There's a commonly-held belief that if your house is on a hillside or in a valley, you're less likely to be affected by a tornado, and a bit of research coming out of the University of Arkansas has apparently caused some controversy about this belief.
Let me start off by saying that this is one of the most common myths about tornadoes. Some believe that a tornado will skip over a valley, or that a tornado will weaken if it heads downhill or through a valley. However, whereas that may have happened in a few cases, the only generalization about tornadoes that these cases support is that tornadoes have an unpredictable and chaotic nature.
One thing to point out about the study is that it only looked at two tornadoes — the Tuscaloosa–Birmingham tornado that happened on April 27th, 2011, and the Joplin tornado from May 22nd, 2011. That's not enough to make general statements about tornadoes, and from an interview with UA professor Panneer Selvam, the research doesn't seem to be trying to make general statements, regardless of what the reaction to the story has been.
Another point is that the press release from the University of Arkansas may be overstating the conclusions of the study. In the particular case of these two tornadoes, the researchers found that more damage was caused as the tornadoes moved up a hill, with the greatest damage at the crest of the hill, and less damage was caused on the lee side of the crest and as the tornado moved down the other side of the hill. The research isn't saying that the tornado was increasing in intensity while going up the hill and decreasing in intensity going down the other side, but instead it was looking at the very small scale effects, at ground level, as the tornado passed over a hill.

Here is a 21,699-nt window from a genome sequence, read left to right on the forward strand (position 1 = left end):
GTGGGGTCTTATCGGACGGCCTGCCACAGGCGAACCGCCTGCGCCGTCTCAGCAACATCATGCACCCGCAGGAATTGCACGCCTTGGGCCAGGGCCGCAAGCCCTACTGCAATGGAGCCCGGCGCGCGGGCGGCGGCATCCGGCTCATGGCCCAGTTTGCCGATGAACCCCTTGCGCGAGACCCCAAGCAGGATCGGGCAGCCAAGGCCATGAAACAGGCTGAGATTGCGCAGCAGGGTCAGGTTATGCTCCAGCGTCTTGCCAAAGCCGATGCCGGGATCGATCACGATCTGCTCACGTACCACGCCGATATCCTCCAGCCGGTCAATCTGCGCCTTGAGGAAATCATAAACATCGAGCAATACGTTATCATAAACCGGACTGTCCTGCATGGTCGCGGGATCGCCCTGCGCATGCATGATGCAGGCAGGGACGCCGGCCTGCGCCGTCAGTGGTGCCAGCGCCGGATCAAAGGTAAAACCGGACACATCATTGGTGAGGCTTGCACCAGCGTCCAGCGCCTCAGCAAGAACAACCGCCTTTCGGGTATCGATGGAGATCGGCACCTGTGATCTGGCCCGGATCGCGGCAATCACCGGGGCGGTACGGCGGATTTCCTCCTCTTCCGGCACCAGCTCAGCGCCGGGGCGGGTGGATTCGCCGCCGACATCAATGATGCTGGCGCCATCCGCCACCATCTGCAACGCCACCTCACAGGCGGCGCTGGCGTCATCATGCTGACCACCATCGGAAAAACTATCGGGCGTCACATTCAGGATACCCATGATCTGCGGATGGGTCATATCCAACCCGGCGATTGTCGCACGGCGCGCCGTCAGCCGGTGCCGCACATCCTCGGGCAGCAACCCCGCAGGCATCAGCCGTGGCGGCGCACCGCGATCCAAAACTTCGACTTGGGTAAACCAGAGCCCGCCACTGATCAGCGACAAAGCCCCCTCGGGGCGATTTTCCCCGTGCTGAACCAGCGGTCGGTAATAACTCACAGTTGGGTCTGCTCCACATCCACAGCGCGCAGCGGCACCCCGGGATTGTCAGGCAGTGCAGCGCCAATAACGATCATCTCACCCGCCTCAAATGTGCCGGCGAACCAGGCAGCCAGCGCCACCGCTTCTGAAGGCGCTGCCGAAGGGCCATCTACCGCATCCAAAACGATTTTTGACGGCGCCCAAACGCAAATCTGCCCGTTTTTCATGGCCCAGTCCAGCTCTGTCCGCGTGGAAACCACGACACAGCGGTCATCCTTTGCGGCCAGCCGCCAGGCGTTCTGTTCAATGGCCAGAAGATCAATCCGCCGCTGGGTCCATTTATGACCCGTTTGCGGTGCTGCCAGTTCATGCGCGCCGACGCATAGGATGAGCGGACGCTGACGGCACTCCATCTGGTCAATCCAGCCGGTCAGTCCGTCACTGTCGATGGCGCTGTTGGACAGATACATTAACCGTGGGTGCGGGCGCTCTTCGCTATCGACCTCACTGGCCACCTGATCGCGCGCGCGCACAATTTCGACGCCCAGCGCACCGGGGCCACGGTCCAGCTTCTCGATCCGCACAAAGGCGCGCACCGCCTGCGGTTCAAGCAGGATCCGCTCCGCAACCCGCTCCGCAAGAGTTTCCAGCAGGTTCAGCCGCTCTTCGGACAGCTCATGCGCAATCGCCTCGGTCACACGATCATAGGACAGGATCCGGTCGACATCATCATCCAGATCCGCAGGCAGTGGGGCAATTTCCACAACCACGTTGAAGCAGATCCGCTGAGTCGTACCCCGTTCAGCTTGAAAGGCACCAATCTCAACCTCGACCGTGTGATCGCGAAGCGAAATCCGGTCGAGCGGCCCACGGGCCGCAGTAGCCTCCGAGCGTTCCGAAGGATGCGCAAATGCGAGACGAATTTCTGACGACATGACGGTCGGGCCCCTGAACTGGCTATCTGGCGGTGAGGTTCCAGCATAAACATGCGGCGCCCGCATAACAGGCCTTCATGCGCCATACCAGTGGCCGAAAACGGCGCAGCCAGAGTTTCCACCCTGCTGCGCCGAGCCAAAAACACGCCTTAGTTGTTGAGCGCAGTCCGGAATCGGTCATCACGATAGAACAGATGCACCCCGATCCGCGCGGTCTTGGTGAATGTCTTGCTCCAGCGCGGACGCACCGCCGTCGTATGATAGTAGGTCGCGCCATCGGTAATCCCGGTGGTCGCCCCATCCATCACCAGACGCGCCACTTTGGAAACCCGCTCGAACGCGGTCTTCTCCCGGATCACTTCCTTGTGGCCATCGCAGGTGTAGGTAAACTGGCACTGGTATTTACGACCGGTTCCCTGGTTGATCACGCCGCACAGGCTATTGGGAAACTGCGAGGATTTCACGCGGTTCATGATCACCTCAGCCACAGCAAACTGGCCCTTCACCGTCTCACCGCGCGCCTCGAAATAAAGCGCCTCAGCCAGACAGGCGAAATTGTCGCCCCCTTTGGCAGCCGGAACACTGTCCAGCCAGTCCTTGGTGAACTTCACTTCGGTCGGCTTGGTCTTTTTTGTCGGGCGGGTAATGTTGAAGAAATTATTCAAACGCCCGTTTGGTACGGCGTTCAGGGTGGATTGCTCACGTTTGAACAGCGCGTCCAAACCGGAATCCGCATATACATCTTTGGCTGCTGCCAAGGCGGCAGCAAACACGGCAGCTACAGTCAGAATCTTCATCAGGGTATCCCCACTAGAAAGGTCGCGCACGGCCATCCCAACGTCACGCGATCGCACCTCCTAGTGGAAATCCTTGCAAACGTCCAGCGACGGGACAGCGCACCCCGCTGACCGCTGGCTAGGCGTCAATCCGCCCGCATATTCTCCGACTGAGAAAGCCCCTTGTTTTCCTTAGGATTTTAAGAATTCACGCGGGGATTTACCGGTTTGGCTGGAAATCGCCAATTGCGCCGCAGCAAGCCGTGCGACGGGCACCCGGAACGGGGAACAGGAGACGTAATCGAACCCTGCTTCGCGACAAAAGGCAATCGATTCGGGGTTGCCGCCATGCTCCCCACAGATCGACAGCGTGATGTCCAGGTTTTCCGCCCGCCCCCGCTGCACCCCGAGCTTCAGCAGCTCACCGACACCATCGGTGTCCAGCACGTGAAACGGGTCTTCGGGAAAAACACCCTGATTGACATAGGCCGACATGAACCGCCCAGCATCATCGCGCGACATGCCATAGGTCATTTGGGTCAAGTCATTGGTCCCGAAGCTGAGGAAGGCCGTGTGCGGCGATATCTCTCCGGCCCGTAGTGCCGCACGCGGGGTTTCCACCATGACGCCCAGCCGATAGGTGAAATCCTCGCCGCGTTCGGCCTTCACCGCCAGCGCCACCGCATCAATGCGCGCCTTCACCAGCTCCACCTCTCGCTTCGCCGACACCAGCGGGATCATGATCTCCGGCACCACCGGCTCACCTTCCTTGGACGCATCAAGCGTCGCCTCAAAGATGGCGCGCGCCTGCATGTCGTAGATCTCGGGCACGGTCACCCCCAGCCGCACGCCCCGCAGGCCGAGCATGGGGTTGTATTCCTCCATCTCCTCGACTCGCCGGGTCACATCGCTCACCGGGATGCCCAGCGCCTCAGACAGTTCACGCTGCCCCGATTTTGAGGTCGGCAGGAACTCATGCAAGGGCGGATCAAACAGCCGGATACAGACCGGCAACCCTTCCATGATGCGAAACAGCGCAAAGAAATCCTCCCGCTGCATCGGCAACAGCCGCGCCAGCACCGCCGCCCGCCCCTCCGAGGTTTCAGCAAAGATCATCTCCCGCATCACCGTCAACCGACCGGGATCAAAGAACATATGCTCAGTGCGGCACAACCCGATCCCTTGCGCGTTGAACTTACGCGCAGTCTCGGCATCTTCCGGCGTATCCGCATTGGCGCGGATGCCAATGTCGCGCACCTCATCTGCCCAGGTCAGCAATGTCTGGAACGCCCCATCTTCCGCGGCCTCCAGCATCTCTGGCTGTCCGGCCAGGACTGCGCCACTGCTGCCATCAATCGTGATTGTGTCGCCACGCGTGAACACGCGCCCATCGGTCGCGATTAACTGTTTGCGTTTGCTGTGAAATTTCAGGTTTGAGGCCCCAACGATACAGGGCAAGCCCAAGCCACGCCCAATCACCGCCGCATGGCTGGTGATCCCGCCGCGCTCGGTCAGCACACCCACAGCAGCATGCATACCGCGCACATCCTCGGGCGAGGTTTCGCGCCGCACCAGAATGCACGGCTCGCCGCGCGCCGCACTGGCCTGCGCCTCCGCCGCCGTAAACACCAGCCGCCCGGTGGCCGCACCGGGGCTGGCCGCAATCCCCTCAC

Also, although the press release seemed to be making a general statement about how tornadoes can skip over valleys, Prof. Selvam specifically said in the interview: "You cannot make the general statement: you are surrounded by hills, you are fine. No. Valleys are a complicated issue."
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Just to make it clear that a valley or lee side of a hill won't necessarily offer you any significant protection against a tornado, in a paper examining tornadoes from 2008, in the Boston Mountains of northern Arkansas, some tornadoes actually increased in strength by going into a valley. This is because the tornado funnel stretches and gets thinner. Just like how a spinning figure skater will spin faster when they pull their arms in close to their body, a tornado funnel getting thinner means that the winds in the funnel will rotate faster, which increases the strength of the tornado.
Professor Selvam wants to continue the research, looking at more tornadoes and their damage paths as they moved over hilly terrain, and it will be interesting to see if they can actually find any kind of general trends. For now, though, this is just a preliminary work and no one should be using it to form (or support) any beliefs about tornadoes.
(Photo courtesy: Marvin Gentry/Reuters)
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